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Rheumatoid arthritis pain treatment ineffective, study shows

19 January, 2012

Pain management is a high priority for patients with rheumatoid arthritis, but a new study shows that minimal or no benefits with muscle relaxants and neuromodulators are outweighted by the risks.

Despite recent advances in the treatment of rheumatoid arthritis, pain remains a significant problem to people with this condition. Apart from simple analgesics like paracetamol, other possible treatments that might help in treating pain include muscle relaxants such as diazepam or neuromodulators such as pregabalin or topical capsaicin.

However, in two papers published today in The Cochrane Library, Australian researchers have found that patients received little pain benefit from either of these two different classes of drugs.

The researchers from Monash University, the Royal Prince Alfred Hospital and the Queen Elizabeth Hospital, arrived at their conclusion after examining existing study data.

Professor Rachelle Buchbinder from Monash University’s Department of Epidemiology and Preventive Medicine said the research found there was weak evidence to support the use of these drugs in pain management for rheumatoid arthritis.

 "We found that there had only been a small number of trials completed and none had investigated newer neuromodulators like pregabalin. And the trial data that we did find was generally of low quality," Professor Buchbinder said.

Rheumatoid arthritis is a disease in which the person’s immune system attacks the lining of their joints resulting in stiff and painful joints. There is currently no cure for rheumatoid arthritis, so treatments are designed to control pain and stiffness and improve a patient’s mobility.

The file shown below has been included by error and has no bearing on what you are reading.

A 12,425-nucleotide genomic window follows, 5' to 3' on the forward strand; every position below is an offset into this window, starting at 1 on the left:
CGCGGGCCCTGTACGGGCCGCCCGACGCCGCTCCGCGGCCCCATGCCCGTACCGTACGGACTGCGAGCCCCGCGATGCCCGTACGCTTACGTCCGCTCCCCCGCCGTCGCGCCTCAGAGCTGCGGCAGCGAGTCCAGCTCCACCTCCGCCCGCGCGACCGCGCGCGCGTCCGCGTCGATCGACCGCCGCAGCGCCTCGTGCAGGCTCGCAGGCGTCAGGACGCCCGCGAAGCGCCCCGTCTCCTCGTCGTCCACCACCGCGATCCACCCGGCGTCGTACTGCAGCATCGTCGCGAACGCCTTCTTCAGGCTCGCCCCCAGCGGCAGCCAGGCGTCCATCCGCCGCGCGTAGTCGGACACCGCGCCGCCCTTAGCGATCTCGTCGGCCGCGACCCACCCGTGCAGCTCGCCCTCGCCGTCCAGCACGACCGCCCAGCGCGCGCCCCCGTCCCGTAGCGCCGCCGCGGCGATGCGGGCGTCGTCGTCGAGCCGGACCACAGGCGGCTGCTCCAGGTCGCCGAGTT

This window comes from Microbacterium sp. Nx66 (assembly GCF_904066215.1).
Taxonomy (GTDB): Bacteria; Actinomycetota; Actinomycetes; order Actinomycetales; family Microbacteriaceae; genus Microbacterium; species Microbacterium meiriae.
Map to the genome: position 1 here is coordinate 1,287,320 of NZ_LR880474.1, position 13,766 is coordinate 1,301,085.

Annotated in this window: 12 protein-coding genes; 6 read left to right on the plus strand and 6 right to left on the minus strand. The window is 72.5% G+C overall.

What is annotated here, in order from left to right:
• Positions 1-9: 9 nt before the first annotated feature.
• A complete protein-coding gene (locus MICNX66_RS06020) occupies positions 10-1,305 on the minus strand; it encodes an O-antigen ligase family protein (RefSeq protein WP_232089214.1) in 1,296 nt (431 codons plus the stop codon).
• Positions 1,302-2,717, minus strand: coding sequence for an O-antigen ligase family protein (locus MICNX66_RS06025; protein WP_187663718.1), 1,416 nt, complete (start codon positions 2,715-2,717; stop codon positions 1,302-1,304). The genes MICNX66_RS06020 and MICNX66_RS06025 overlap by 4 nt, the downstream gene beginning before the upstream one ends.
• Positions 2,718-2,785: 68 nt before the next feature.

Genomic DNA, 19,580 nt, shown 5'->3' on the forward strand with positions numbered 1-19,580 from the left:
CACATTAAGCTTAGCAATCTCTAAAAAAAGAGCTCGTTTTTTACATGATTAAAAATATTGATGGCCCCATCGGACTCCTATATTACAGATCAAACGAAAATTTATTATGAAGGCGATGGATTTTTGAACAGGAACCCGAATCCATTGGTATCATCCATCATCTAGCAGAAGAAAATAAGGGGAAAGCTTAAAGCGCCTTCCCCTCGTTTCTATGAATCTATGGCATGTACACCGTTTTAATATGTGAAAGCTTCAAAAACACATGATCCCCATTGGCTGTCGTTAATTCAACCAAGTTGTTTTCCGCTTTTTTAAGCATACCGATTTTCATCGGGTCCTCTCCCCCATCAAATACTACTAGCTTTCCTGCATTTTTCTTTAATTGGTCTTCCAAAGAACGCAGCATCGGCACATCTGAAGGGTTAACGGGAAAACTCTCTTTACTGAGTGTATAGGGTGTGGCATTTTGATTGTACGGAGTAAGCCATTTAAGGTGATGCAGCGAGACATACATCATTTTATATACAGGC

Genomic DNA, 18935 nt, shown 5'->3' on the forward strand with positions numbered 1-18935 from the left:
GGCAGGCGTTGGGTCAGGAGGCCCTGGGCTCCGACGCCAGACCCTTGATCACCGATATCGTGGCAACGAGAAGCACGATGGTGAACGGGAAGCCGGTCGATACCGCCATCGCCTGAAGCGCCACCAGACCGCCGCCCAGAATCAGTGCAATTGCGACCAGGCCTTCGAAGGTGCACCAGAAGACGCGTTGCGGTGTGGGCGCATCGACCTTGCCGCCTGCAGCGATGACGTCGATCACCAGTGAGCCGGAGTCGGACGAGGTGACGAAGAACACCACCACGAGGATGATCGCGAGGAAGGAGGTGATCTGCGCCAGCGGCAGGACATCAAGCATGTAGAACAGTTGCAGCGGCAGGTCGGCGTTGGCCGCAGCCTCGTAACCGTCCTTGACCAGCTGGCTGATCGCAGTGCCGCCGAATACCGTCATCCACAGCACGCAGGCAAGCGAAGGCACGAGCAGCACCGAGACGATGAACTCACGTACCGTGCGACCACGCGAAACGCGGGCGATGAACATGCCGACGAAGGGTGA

Muscle relaxants can be used to treat anxiety and promote sleep, and some people believe they may help reduce pain by acting on the nerves that cause pain, however this remains contentious. Neuromodulators alter the way nerves communicate with each other, and therefore, change the overall activity level of the brain. This may result in a reduction of the pain felt by a patient.

"The worrying thing is that we found that both classes of drugs had significant side effects and the potential harms seem to outweigh any modest benefit achieved," Professor Buchbinder said.

"There is certainly a need for more high-quality research to be carried out to better assess the efficacy and safety of these medications for pain management in this patient group."

The two papers, Neuromodulators for pain management in rheumatoid arthritis and Muscle relaxants for pain management in rheumatoid arthritis can be found on The Cochrane Library website.

Source: Monash University

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